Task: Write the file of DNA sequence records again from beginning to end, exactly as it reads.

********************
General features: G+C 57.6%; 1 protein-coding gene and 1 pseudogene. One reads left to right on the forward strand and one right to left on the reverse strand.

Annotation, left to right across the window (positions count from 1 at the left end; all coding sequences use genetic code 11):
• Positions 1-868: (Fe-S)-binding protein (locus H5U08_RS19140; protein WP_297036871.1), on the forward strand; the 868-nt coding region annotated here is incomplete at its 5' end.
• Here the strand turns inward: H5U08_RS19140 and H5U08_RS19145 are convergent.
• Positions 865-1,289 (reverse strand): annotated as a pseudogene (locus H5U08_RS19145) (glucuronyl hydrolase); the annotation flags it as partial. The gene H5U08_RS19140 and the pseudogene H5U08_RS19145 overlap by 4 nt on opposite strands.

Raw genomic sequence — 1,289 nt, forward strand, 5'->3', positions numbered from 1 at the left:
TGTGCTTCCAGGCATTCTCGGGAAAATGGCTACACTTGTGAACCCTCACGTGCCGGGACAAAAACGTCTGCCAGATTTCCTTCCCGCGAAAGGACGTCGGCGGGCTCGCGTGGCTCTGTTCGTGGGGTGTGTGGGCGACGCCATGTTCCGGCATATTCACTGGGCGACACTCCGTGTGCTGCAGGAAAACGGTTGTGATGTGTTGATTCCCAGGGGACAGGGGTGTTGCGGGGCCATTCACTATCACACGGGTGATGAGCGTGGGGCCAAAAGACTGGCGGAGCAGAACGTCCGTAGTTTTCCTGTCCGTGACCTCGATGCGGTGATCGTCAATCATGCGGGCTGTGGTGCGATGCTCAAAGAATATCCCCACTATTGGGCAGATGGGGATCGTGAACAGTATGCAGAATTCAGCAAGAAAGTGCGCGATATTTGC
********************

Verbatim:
General features: G+C 57.6%; 1 protein-coding gene and 1 pseudogene. One reads left to right on the forward strand and one right to left on the reverse strand.

Annotation, left to right across the window (positions count from 1 at the left end; all coding sequences use genetic code 11):
• Positions 1-868: (Fe-S)-binding protein (locus H5U08_RS19140; protein WP_297036871.1), on the forward strand; the 868-nt coding region annotated here is incomplete at its 5' end.
• Here the strand turns inward: H5U08_RS19140 and H5U08_RS19145 are convergent.
• Positions 865-1,289 (reverse strand): annotated as a pseudogene (locus H5U08_RS19145) (glucuronyl hydrolase); the annotation flags it as partial. The gene H5U08_RS19140 and the pseudogene H5U08_RS19145 overlap by 4 nt on opposite strands.

Raw genomic sequence — 1,289 nt, forward strand, 5'->3', positions numbered from 1 at the left:
TGTGCTTCCAGGCATTCTCGGGAAAATGGCTACACTTGTGAACCCTCACGTGCCGGGACAAAAACGTCTGCCAGATTTCCTTCCCGCGAAAGGACGTCGGCGGGCTCGCGTGGCTCTGTTCGTGGGGTGTGTGGGCGACGCCATGTTCCGGCATATTCACTGGGCGACACTCCGTGTGCTGCAGGAAAACGGTTGTGATGTGTTGATTCCCAGGGGACAGGGGTGTTGCGGGGCCATTCACTATCACACGGGTGATGAGCGTGGGGCCAAAAGACTGGCGGAGCAGAACGTCCGTAGTTTTCCTGTCCGTGACCTCGATGCGGTGATCGTCAATCATGCGGGCTGTGGTGCGATGCTCAAAGAATATCCCCACTATTGGGCAGATGGGGATCGTGAACAGTATGCAGAATTCAGCAAGAAAGTGCGCGATATTTGC